We’re still going strong on the World Map as the kids draw more and more of the countries. We were a little skeptical at first that they were really getting the hang of the grid by grid transfer system, but after we told them to take their time, the kids are putting in a lot of effort to make everything detailed and it’s coming out great. We still have Asia and Europe left – saved the most difficult for last of course – then on to the painting! This ends up taking up most of our Thursdays and Saturdays by the time we go there, draw, fix some of their more egregious mistakes, then walk back after a stop at our favorite baleada place. I’m trying to figure out if a geography bee would be a worthwhile activity when we finish or a catastrophe….thoughts?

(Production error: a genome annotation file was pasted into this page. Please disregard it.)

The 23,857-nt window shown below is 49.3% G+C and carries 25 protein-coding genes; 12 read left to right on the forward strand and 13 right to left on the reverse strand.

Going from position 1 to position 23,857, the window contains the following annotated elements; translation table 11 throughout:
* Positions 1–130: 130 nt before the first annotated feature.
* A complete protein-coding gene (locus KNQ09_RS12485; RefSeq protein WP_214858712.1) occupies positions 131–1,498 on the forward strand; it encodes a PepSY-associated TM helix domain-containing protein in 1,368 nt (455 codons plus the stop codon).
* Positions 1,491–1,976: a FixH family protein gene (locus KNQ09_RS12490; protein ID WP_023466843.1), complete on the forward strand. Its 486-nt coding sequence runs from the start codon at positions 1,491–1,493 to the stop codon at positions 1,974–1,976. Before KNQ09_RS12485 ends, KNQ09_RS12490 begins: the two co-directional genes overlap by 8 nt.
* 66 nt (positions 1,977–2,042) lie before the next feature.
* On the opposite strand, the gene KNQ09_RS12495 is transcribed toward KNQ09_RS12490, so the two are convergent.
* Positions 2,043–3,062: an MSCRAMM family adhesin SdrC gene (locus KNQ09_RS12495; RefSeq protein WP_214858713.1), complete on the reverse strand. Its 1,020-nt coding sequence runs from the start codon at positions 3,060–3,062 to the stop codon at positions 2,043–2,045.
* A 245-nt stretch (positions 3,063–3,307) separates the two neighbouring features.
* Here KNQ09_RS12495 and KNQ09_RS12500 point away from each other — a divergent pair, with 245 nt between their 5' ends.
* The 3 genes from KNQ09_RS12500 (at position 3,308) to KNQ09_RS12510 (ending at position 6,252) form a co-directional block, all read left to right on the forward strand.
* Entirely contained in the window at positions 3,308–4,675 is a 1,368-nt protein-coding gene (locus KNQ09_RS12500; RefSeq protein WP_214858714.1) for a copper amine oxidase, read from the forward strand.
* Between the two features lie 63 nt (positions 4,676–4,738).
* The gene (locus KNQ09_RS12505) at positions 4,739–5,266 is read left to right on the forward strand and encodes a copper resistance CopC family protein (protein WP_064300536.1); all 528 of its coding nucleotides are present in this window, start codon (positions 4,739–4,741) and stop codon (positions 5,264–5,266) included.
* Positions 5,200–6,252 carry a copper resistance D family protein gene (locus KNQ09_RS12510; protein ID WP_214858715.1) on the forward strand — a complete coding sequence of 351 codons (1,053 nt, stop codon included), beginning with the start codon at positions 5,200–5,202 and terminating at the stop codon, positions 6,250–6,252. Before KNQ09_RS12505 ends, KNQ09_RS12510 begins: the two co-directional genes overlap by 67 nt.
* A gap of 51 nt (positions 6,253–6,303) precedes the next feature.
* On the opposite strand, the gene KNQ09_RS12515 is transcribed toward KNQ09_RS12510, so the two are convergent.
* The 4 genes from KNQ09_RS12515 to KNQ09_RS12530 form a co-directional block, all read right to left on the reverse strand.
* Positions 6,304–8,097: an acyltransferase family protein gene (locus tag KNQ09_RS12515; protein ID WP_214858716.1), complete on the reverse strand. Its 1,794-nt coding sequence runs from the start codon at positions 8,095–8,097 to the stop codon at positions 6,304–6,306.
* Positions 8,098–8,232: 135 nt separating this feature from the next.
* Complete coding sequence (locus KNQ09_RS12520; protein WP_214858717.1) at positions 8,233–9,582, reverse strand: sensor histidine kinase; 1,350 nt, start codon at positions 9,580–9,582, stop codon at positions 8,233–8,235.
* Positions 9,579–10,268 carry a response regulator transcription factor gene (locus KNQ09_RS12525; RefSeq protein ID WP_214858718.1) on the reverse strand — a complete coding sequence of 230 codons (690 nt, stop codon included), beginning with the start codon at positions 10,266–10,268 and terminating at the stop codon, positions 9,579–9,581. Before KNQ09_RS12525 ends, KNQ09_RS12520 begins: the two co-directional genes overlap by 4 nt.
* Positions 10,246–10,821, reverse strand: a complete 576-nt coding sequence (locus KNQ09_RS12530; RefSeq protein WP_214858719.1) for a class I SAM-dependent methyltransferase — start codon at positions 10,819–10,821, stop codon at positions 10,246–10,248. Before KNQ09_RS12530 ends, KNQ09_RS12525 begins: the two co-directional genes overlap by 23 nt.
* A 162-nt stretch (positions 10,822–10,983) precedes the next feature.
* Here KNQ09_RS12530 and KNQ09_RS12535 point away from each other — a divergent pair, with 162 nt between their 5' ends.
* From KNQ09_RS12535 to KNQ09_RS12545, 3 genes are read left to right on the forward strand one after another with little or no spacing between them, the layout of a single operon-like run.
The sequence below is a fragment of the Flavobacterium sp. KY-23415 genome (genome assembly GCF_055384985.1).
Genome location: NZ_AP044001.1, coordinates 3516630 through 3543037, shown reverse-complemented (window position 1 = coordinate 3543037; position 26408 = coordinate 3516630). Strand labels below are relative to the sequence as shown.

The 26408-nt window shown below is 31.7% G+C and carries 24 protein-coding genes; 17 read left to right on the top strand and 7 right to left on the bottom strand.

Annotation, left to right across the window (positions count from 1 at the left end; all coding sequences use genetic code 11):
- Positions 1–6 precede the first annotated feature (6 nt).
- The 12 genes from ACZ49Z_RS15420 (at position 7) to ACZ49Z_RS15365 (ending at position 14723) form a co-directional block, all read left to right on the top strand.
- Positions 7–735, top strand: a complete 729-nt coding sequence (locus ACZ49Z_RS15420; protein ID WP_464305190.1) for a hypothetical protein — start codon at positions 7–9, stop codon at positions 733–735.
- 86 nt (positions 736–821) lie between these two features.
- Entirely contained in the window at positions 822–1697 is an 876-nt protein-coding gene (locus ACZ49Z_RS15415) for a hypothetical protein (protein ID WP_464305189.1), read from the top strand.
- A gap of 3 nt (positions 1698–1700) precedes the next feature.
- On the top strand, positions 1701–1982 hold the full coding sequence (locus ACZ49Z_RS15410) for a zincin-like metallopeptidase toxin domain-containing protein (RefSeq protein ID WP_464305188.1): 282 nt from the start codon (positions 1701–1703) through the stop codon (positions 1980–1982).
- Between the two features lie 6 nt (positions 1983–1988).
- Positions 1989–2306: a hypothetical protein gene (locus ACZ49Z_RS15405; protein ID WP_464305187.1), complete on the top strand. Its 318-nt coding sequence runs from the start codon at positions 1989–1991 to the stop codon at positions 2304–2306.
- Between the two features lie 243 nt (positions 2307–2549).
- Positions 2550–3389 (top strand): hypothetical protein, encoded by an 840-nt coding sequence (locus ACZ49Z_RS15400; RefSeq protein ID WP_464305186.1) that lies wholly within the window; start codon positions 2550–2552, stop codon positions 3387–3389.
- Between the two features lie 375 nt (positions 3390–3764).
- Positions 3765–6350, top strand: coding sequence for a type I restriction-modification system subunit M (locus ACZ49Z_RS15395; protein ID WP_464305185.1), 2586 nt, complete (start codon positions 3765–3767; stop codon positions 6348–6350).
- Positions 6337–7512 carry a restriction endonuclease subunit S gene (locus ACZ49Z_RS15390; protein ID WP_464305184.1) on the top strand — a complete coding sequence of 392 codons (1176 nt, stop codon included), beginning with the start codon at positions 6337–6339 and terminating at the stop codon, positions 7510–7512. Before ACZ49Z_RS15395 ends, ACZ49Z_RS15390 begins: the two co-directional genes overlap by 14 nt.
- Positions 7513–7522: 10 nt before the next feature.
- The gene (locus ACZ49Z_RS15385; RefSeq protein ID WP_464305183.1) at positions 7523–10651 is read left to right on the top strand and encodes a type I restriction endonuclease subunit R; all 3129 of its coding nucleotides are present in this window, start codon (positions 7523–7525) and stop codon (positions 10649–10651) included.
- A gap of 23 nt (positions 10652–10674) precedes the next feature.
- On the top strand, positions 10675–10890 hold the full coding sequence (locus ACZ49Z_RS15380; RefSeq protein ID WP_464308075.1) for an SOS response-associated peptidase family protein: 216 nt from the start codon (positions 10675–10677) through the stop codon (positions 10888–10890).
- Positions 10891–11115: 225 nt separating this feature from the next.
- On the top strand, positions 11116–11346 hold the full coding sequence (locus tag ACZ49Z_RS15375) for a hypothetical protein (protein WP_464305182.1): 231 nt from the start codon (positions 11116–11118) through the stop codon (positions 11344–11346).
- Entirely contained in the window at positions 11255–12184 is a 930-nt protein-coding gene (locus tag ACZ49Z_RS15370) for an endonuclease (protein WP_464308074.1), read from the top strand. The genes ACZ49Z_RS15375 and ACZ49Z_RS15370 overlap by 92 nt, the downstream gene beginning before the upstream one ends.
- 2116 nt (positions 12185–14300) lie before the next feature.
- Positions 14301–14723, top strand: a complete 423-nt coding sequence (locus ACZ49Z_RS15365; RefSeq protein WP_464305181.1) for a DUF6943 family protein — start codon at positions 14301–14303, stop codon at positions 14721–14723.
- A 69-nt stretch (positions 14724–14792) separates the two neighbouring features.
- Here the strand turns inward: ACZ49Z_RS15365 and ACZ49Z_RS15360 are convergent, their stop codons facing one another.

We have also had an Engineers Without Borders (EWB) group here since last Sunday working with a small shantytown-like community of 75 families on the edge of the city. The community does not have electricity or a plumbing/sewer system, and many of the houses are simply wood boards. The EWB previously helped install a potable water system and made a commitment to serving 5 years with the community, so came this year to investigate how the current system was working and what other projects they could start. Nolan and a fellow PCV are helping with this, translating, setting them up with organizations and people here in town, acting as a liaison, etc. The group, which is three people, is only here for a week though so in order to get all the surveys and work done that they want, they’ve been going out to the community (on foot, half an hour) at 5:30 am and coming back at 6:30 at night. Needless to say Nolan is thoroughly exhausted, but the results they are seeing in the community are uplifting. The water board (which is in charge of water management) is running smoothly and efficiently, charging water tariffs and even imposing fines on families not abiding by the water usage rules (which is very uncommon here). The president of the board is a smart woman and a good leader. EWB is looking at putting in a rainwater/grey water runoff system as their next project.